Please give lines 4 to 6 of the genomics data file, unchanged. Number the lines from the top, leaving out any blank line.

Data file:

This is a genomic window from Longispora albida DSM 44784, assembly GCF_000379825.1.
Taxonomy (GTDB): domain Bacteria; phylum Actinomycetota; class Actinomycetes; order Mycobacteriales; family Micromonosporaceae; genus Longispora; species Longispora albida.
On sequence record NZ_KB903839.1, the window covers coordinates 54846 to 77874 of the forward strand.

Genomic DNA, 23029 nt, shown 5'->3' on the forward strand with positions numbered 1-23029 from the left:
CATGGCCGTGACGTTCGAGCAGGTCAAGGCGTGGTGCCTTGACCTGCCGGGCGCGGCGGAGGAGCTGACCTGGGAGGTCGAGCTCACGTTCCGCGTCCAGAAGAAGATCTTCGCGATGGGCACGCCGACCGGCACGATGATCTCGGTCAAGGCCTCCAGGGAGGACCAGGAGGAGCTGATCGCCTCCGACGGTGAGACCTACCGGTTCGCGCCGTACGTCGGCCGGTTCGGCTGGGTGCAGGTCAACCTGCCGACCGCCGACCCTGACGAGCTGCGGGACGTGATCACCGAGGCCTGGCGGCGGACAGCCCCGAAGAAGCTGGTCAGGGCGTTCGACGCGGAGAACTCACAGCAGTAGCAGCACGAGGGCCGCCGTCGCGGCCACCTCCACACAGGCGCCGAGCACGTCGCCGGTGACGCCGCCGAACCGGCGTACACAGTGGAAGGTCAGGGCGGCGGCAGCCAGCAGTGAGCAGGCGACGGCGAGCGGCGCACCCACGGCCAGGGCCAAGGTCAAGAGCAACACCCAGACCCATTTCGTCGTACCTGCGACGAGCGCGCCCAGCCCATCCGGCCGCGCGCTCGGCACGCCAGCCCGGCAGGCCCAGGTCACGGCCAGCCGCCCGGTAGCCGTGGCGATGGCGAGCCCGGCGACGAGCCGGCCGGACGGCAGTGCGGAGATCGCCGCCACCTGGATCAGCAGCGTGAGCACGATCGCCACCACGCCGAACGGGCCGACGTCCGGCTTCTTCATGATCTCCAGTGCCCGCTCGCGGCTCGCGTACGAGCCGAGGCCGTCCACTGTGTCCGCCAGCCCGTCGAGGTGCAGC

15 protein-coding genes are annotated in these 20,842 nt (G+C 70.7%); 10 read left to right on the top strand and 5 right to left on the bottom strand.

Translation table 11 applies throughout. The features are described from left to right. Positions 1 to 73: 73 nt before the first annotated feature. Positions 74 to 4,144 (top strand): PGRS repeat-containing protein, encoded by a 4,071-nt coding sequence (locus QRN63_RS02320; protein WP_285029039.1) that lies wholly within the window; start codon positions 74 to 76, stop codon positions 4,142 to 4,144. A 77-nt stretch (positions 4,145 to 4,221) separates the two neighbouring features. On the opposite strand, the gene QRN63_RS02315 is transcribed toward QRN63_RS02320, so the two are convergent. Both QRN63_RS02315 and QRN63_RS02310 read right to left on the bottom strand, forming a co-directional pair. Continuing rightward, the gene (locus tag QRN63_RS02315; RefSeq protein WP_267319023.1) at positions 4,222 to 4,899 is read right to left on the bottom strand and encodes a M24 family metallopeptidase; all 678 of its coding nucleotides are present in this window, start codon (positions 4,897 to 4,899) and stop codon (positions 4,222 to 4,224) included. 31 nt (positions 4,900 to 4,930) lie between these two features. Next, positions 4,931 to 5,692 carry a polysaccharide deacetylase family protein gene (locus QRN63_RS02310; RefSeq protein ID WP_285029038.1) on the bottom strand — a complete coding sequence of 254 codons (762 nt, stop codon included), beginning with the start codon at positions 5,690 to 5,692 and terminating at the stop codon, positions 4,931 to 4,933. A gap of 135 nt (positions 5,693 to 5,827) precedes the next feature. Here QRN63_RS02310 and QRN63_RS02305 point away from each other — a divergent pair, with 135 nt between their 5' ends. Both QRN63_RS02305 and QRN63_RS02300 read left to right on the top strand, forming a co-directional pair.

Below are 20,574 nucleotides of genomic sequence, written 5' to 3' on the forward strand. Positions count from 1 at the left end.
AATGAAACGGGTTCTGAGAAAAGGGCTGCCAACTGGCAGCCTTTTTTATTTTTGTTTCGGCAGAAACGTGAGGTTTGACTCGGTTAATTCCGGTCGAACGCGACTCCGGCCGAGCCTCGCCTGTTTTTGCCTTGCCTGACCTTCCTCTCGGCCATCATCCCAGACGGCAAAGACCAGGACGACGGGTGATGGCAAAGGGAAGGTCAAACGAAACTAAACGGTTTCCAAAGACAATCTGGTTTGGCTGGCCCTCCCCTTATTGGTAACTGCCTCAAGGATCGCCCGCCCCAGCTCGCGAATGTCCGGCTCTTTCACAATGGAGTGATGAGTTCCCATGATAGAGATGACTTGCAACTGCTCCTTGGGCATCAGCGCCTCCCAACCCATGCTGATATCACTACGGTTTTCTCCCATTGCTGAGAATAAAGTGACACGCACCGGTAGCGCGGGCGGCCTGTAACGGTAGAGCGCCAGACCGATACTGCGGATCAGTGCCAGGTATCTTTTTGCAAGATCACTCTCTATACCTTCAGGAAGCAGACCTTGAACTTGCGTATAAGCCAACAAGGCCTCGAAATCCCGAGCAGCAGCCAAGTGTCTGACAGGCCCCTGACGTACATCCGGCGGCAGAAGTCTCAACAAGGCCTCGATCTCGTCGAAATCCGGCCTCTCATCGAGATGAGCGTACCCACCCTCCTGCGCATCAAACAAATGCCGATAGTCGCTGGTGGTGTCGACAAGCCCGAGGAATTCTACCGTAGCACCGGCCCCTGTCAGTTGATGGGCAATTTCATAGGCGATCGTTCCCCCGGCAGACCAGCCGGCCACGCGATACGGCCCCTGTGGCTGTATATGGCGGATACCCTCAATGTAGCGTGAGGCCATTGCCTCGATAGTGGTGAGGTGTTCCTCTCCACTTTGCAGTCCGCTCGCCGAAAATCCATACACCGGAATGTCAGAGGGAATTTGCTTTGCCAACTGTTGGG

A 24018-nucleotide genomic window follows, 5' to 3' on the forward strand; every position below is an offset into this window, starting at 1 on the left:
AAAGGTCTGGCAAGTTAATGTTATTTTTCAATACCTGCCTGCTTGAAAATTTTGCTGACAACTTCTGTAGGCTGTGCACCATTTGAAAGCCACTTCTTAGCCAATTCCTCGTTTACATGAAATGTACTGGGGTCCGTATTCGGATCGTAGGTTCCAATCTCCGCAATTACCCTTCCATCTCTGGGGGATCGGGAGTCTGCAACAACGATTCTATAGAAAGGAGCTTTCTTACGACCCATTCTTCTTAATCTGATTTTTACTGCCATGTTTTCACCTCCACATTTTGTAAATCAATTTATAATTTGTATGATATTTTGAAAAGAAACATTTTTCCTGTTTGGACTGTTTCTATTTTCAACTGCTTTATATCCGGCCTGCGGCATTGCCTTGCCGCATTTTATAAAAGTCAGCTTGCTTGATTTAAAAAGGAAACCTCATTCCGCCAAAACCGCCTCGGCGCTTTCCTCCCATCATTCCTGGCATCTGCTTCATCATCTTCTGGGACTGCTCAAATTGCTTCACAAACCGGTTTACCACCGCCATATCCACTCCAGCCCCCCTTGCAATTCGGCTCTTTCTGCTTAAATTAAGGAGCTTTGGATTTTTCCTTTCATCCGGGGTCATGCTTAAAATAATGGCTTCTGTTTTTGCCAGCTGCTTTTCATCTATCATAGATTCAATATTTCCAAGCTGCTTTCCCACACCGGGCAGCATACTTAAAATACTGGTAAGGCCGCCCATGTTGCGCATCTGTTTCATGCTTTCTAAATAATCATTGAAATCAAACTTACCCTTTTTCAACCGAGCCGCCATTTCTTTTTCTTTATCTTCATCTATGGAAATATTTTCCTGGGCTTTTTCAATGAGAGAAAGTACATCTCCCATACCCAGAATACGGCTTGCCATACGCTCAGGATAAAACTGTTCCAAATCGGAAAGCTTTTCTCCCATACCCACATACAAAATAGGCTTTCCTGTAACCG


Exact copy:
Genomic DNA, 23029 nt, shown 5'->3' on the forward strand with positions numbered 1-23029 from the left:
CATGGCCGTGACGTTCGAGCAGGTCAAGGCGTGGTGCCTTGACCTGCCGGGCGCGGCGGAGGAGCTGACCTGGGAGGTCGAGCTCACGTTCCGCGTCCAGAAGAAGATCTTCGCGATGGGCACGCCGACCGGCACGATGATCTCGGTCAAGGCCTCCAGGGAGGACCAGGAGGAGCTGATCGCCTCCGACGGTGAGACCTACCGGTTCGCGCCGTACGTCGGCCGGTTCGGCTGGGTGCAGGTCAACCTGCCGACCGCCGACCCTGACGAGCTGCGGGACGTGATCACCGAGGCCTGGCGGCGGACAGCCCCGAAGAAGCTGGTCAGGGCGTTCGACGCGGAGAACTCACAGCAGTAGCAGCACGAGGGCCGCCGTCGCGGCCACCTCCACACAGGCGCCGAGCACGTCGCCGGTGACGCCGCCGAACCGGCGTACACAGTGGAAGGTCAGGGCGGCGGCAGCCAGCAGTGAGCAGGCGACGGCGAGCGGCGCACCCACGGCCAGGGCCAAGGTCAAGAGCAACACCCAGACCCATTTCGTCGTACCTGCGACGAGCGCGCCCAGCCCATCCGGCCGCGCGCTCGGCACGCCAGCCCGGCAGGCCCAGGTCACGGCCAGCCGCCCGGTAGCCGTGGCGATGGCGAGCCCGGCGACGAGCCGGCCGGACGGCAGTGCGGAGATCGCCGCCACCTGGATCAGCAGCGTGAGCACGATCGCCACCACGCCGAACGGGCCGACGTCCGGCTTCTTCATGATCTCCAGTGCCCGCTCGCGGCTCGCGTACGAGCCGAGGCCGTCCACTGTGTCCGCCAGCCCGTCGAGGTGCAGC

15 protein-coding genes are annotated in these 20,842 nt (G+C 70.7%); 10 read left to right on the top strand and 5 right to left on the bottom strand.